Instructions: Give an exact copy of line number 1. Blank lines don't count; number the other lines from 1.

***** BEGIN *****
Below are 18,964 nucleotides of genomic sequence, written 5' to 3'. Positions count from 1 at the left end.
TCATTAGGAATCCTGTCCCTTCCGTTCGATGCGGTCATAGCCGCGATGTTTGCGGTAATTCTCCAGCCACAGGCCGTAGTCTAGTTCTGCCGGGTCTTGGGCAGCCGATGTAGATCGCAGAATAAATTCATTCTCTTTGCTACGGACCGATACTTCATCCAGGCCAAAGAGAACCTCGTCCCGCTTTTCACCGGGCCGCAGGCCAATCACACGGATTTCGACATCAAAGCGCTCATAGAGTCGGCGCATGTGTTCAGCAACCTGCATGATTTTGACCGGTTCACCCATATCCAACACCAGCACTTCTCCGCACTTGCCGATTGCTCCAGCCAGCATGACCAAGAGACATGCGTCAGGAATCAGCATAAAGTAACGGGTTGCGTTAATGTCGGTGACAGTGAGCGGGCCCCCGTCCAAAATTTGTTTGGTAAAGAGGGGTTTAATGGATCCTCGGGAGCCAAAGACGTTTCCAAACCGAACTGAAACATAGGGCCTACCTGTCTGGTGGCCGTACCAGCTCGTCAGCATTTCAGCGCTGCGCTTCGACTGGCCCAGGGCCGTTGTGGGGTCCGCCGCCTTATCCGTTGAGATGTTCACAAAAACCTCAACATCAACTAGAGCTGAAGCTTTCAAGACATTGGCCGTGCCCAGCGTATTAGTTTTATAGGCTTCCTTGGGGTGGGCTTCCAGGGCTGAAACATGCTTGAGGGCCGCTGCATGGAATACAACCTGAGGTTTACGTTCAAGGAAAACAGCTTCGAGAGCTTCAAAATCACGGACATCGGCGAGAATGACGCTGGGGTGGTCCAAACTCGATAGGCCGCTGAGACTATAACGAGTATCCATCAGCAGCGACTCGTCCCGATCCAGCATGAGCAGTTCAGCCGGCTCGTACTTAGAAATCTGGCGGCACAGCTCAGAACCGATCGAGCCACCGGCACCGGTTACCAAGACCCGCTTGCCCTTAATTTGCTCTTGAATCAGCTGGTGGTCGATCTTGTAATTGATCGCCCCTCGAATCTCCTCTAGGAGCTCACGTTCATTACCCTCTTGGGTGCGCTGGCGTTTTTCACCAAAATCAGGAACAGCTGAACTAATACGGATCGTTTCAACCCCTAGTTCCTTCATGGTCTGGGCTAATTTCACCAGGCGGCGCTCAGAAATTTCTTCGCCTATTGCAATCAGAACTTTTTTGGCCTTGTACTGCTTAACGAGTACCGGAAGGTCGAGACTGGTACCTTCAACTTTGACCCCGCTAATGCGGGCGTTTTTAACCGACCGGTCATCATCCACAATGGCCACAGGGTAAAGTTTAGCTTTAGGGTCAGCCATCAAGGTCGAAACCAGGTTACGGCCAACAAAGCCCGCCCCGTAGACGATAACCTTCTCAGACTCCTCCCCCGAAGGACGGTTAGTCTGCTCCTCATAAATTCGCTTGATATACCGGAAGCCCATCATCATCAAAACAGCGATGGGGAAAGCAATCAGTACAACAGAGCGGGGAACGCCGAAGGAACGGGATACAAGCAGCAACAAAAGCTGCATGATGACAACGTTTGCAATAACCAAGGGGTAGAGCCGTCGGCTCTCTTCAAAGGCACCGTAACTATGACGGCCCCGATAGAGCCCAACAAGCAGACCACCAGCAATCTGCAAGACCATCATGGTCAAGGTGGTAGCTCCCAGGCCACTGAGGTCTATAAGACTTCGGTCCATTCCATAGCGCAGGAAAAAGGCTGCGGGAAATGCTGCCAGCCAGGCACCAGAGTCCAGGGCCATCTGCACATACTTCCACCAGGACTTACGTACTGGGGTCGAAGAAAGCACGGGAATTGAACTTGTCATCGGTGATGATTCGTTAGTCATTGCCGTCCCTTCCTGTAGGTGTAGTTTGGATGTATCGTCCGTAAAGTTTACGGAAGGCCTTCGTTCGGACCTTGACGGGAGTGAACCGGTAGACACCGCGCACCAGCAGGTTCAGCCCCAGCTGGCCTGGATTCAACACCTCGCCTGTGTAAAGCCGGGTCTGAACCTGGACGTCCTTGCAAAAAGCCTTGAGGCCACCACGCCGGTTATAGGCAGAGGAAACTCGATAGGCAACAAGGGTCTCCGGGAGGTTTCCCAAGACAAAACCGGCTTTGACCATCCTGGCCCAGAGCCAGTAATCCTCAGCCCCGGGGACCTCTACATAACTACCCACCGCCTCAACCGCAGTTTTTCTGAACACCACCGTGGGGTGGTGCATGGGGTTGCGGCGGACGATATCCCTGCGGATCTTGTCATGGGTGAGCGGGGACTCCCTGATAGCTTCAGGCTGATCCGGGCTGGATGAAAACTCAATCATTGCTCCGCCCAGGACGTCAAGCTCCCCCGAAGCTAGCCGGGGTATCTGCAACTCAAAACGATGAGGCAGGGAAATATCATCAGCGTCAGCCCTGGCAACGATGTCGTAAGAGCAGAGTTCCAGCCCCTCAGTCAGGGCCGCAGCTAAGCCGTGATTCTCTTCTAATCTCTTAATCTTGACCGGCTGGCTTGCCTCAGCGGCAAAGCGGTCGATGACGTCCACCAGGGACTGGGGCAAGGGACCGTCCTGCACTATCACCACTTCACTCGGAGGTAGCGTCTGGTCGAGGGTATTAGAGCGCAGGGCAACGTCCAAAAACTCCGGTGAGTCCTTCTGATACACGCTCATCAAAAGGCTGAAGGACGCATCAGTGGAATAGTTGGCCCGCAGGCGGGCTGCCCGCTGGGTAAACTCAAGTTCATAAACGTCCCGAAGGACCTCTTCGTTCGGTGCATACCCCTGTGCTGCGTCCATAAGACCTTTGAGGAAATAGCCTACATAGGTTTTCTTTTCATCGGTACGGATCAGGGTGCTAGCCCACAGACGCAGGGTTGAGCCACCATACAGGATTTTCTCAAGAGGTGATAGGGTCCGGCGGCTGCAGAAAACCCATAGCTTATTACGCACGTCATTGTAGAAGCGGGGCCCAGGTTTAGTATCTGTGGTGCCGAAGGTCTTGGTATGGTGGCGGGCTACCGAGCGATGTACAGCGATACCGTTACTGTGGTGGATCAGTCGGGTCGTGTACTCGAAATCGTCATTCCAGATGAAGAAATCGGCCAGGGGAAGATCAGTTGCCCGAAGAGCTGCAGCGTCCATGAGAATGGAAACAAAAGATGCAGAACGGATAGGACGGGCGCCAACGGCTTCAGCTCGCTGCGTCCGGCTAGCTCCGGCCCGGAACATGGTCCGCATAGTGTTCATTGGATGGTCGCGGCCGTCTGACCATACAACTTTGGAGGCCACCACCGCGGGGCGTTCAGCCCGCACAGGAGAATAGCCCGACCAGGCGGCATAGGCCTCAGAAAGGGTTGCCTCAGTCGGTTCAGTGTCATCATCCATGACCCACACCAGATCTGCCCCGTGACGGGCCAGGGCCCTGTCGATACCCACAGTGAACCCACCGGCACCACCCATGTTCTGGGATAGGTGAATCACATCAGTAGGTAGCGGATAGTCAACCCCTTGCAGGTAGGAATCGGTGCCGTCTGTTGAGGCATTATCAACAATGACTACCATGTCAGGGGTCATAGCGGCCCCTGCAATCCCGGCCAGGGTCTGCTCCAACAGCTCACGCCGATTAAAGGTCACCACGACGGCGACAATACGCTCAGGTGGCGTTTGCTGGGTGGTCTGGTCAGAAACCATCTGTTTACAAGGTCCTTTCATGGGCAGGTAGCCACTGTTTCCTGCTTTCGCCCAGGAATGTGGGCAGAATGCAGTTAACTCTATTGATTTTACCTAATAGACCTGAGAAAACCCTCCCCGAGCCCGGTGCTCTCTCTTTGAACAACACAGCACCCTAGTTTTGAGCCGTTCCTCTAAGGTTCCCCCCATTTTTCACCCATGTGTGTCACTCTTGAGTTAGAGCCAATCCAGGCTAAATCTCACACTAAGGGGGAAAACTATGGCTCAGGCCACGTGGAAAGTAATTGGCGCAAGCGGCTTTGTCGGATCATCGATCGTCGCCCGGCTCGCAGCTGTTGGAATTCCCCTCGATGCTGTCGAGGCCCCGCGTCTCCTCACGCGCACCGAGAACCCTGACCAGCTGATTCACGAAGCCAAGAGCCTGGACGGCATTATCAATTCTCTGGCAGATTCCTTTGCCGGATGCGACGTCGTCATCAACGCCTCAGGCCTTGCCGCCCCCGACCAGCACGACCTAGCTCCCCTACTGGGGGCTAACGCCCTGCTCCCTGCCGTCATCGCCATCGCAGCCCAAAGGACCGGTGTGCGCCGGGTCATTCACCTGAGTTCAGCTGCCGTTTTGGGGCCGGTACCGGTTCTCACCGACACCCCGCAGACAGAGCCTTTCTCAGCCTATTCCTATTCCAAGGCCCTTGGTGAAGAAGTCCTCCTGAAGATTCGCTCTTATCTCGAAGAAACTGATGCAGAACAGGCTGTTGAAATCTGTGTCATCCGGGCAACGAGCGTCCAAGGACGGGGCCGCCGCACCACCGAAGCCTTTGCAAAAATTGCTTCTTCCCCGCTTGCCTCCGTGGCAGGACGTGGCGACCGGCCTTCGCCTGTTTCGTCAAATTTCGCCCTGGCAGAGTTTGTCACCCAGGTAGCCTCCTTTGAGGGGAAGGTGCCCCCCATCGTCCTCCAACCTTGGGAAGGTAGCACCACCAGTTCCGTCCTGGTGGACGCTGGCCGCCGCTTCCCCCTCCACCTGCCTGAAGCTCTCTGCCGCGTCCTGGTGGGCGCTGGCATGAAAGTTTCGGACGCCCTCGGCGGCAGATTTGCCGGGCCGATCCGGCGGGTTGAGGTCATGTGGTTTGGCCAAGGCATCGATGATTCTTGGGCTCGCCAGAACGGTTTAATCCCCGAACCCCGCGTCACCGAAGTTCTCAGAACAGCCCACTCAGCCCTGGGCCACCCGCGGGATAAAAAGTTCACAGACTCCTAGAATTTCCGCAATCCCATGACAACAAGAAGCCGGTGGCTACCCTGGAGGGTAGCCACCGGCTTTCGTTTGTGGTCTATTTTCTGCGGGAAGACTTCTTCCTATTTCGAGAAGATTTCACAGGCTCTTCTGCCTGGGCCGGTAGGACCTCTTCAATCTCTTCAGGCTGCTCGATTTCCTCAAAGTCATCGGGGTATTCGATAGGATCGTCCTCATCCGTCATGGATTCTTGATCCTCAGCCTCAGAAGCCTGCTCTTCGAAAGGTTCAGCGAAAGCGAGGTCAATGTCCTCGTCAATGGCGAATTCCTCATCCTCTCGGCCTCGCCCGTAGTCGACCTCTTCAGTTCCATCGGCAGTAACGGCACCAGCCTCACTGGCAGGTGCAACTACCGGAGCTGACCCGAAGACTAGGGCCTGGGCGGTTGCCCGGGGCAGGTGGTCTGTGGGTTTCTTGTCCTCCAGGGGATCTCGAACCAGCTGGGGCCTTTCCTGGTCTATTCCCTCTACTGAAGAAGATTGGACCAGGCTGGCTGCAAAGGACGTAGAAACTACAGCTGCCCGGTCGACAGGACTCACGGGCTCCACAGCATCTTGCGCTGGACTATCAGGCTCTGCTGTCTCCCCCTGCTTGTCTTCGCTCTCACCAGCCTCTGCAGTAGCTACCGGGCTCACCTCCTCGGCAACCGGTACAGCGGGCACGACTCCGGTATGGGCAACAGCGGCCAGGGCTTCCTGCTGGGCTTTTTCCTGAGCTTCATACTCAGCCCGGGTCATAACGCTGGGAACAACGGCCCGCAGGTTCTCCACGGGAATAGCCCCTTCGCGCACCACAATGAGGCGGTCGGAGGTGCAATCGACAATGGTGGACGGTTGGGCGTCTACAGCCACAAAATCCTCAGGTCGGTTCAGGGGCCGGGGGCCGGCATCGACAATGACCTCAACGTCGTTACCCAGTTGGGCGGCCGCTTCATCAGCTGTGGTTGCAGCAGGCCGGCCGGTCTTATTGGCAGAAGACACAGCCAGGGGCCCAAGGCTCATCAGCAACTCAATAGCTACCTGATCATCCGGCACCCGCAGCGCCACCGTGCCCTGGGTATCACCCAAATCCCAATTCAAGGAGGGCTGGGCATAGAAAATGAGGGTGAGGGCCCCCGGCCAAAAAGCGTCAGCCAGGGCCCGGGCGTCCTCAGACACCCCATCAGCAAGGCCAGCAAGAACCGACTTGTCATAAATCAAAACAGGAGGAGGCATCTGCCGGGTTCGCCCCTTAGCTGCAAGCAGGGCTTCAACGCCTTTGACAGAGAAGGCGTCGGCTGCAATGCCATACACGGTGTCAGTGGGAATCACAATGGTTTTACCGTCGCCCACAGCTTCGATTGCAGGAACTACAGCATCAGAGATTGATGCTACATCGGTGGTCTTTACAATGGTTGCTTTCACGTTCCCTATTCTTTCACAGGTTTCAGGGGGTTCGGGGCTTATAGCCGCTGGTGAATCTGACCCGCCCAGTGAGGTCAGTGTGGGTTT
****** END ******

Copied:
Below are 18,964 nucleotides of genomic sequence, written 5' to 3'. Positions count from 1 at the left end.